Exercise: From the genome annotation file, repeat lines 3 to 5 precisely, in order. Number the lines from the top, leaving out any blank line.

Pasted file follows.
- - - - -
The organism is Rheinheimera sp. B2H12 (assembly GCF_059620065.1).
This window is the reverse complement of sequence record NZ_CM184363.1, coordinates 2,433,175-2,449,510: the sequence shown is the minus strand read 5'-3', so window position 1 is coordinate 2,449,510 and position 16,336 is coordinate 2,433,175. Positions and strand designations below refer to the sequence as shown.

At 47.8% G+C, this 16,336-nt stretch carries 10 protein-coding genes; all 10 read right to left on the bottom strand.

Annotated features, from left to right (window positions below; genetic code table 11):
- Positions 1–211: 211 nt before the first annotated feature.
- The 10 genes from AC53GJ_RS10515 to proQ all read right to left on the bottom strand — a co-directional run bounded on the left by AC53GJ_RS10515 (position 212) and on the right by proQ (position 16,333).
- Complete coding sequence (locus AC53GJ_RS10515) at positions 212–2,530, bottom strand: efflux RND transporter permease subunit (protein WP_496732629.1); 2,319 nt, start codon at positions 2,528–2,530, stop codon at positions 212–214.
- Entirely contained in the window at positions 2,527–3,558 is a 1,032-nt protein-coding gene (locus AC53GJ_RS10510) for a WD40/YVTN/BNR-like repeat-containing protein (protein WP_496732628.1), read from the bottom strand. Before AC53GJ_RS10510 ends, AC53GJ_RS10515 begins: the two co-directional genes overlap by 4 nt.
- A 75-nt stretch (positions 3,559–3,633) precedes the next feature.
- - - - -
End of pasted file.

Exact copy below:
At 47.8% G+C, this 16,336-nt stretch carries 10 protein-coding genes; all 10 read right to left on the bottom strand.

Annotated features, from left to right (window positions below; genetic code table 11):
- Positions 1–211: 211 nt before the first annotated feature.